These ideas, of course, are not new. In 1972, political scientists Roger W. Cobb and Charles D. Elder outlined their concept of agenda building*, i.e., the competing effors by policy makers, interest groups, journalists and other players in the policy arena to shape the dominant issues on the media agenda. And in the area of nanotechnology, some of the agenda building efforts are beginning to pay off. Scott E. Rickert reports:
"Early support of this approach is already evident in
. Senator Ted Kennedy of Washington has drafted legislation on a tax credit. With the powerhouse of MIT and other nanotechnology giants in his state, it's no wonder he's among the first to see the potential. Let's hope others -- on both sides of the aisle -- see the advantage." Massachusetts
* Roger W. Cobb and Charles D. Elder, Participation in American Politics The Dynamics of Agenda-Building.
Monday, March 06, 2006
Friday, March 03, 2006
(For a copy of the full report, click here. (requires free registration))
"The Project on Emerging Nanotechnologies at the
for Scholars [...] is set to launch the only publicly available, online, and searchable inventory of nanotechnology-based consumer products [...]. Woodrow Wilson International Center
This inventory is intended to provide the public with a better understanding of how nanotechnology is being applied to a wide range of consumer products, the nanomaterials used, specific brands, and how many products are available for consumer use. Importantly, the number of consumer products in the inventory far exceeds previous estimates.
The event will showcase a sampling of nano products, from paint to cosmetics and high performance sporting goods. Project on Emerging Nanotechnologies experts will be available to discuss the inventory, to explain how it was compiled, and to demonstrate its use."
Scheduled Release of the Inventory:
Friday, March 10, 2006, 10:00 – 11:00 a.m.
David Rejeski, Director, Project on Emerging Nanotechnologies
Andrew Maynard, Science Advisor, Project on Emerging Nanotechnologies
Evan Michelson, Research Associate, Project on Emerging Nanotechnologies
"Engineering professor Dawn Bonnell, who is the director of Penn's NANO/BIO Interface Center, said that the Center fights myths by making clear definitions of nanotechnology.
Dispelling myths about the field, experts say, may stave off a backlash fueled by science fiction."
The idea behind the knowledge deficit model, of course, is that attitudes about scientific breakthroughs are to some degree shaped by what citizens know about these new technologies. And the more citizens know, the model assumes, the more likely they will be to support these new technologies.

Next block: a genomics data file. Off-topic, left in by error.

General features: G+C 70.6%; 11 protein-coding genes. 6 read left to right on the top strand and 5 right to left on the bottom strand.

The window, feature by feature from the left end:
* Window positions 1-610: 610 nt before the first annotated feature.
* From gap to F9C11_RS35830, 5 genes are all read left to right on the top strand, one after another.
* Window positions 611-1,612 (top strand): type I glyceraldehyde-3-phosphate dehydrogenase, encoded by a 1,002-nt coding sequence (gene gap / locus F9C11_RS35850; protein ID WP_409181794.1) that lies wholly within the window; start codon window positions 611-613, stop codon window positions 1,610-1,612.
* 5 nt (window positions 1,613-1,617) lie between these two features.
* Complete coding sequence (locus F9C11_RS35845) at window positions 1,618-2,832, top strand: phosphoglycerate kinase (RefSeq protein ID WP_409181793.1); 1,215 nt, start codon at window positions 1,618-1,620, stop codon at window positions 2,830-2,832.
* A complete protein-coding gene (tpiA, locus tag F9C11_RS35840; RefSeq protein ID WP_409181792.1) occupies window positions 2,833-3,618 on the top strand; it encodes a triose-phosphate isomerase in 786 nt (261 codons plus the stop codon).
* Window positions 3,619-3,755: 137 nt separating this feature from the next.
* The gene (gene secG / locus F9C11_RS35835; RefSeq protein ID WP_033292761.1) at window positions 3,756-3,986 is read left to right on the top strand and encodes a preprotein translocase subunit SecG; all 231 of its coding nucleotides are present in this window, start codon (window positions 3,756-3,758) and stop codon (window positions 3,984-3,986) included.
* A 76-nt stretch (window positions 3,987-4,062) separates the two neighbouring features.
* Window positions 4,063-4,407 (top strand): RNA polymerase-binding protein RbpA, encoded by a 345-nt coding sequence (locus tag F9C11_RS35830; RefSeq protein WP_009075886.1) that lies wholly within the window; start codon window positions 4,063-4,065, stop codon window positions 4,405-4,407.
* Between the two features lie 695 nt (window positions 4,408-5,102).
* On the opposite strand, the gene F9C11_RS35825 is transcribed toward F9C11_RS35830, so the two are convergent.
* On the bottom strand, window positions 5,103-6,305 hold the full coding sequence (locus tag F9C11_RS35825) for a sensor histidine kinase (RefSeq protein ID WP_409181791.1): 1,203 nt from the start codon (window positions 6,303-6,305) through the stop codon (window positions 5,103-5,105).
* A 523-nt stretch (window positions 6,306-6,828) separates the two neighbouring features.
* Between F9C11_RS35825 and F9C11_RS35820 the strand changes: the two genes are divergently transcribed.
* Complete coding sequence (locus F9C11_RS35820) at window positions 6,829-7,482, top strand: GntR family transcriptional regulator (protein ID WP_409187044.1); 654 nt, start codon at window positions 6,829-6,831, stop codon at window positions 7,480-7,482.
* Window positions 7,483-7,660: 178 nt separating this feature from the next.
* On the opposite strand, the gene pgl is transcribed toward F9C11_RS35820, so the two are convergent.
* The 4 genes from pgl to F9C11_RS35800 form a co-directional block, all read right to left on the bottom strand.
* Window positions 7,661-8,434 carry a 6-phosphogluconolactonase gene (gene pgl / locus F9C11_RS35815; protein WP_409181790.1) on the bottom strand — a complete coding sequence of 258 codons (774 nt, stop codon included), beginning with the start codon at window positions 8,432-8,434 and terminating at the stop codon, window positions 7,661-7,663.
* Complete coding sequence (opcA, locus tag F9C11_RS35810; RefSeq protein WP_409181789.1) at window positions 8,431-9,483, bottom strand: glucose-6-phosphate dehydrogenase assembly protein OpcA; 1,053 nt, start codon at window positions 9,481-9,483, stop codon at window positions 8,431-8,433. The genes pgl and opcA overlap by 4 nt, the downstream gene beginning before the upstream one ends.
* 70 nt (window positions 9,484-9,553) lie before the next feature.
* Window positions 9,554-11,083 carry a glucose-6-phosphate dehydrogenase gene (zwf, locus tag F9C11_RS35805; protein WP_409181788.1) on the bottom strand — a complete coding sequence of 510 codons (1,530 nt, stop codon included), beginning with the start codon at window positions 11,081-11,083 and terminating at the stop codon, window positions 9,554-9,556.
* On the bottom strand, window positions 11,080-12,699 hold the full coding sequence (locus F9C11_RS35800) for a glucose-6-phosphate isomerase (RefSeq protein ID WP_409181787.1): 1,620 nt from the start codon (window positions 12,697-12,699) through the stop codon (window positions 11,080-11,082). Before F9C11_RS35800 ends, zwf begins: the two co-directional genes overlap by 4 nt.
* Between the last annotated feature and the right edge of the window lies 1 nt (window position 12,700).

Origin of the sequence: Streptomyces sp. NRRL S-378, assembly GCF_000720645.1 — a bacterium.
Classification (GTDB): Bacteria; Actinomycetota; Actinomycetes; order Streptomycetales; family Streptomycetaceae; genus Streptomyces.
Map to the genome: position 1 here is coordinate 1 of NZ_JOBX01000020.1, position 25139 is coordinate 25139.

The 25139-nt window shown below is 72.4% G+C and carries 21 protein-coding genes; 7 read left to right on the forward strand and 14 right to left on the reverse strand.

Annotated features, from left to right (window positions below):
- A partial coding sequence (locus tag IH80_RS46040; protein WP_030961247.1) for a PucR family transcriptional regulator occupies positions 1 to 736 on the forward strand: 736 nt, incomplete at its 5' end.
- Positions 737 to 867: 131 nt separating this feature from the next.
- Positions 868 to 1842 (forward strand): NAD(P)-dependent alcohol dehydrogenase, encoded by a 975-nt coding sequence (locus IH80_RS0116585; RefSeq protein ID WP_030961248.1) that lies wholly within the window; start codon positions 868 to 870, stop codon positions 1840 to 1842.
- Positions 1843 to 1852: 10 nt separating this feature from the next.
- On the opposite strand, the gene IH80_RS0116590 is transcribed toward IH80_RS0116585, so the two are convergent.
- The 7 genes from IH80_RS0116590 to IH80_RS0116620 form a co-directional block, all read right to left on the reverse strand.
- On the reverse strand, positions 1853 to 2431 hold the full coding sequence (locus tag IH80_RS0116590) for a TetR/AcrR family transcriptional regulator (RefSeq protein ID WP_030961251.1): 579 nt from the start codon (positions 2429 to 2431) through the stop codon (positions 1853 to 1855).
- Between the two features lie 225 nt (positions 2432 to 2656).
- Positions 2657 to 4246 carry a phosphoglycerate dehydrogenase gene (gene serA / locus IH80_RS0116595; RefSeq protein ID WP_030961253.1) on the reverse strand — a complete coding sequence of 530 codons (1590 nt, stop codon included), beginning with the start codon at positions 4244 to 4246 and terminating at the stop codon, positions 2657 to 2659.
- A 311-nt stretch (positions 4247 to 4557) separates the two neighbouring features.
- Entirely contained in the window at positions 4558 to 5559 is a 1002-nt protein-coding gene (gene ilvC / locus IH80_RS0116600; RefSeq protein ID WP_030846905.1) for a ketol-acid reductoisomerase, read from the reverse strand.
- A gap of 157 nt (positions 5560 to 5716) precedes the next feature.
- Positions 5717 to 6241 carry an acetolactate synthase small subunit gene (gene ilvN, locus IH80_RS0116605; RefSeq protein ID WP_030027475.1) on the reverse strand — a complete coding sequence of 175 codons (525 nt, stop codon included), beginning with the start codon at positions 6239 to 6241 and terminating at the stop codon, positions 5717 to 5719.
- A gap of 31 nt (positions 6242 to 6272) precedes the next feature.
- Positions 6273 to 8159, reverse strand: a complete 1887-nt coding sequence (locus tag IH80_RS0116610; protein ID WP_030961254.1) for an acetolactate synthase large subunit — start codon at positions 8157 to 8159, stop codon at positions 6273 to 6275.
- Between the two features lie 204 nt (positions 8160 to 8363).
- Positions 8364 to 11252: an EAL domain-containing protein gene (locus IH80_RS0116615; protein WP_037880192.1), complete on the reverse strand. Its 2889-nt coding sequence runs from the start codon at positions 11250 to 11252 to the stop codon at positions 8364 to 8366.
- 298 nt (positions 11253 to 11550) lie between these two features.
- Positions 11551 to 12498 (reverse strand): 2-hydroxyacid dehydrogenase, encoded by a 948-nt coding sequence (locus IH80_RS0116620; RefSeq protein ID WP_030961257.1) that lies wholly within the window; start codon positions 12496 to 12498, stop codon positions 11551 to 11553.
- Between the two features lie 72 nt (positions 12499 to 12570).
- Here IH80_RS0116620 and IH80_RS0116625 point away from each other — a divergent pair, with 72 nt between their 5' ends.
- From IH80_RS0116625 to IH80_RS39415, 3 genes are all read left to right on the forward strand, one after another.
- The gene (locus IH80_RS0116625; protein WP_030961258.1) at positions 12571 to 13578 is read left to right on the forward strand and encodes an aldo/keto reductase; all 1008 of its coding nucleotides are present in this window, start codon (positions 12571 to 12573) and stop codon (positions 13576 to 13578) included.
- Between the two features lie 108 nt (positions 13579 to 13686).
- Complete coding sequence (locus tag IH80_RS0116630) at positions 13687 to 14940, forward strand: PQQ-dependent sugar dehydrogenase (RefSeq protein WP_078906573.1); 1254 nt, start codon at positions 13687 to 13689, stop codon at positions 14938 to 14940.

The key problem: Empirical support for this model is mixed at best. In our most recent survey on nanotech, we found that the knowledge deficit model does not apply to nanotech at this point. Rather, audiences rely on a series of heuristics or cognitive shortcuts that are provided by mass media (see figure above). The way an issue is framed or the perceptual lenses that audiences use play much more of a role in shaping public attitudes, especially with a public that is largely uninformed about nanotech.
Wednesday, March 01, 2006
Of course, most respondents were probably referring to virtually invisible surveillance devices and tiny robots. Ironically, a new innovation in the area of nanotech may give citizens more rather than less privacy: wall paint that blocks cell phone signals on demand.
The Chicago Tribune reported on this new paint today, which is being developed by NaturalNano, a Rochester, NY-based company, and is based on tiny copper particles, inserted into nanotubes, that can be applied as wall paint and activated if needed. The applications are endless: movie theaters, classrooms, hospitals … and, apparently, churches.
"You could use this in a concert hall, allowing cell phones to work before the concert and during breaks, but shutting them down during the performance," said Michael Riedlinger, president of NaturalNano.
Others were much more concerned.
"We oppose any kind of blocking technology," said Joe Farren, spokesman for The Wireless Association, the leading cell phone trade group. "What about the young parents whose baby-sitter is trying to call them, or the brain surgeon who needs notification of emergency surgery? These calls need to get through."
(Read the full Chicago Tribune article here.)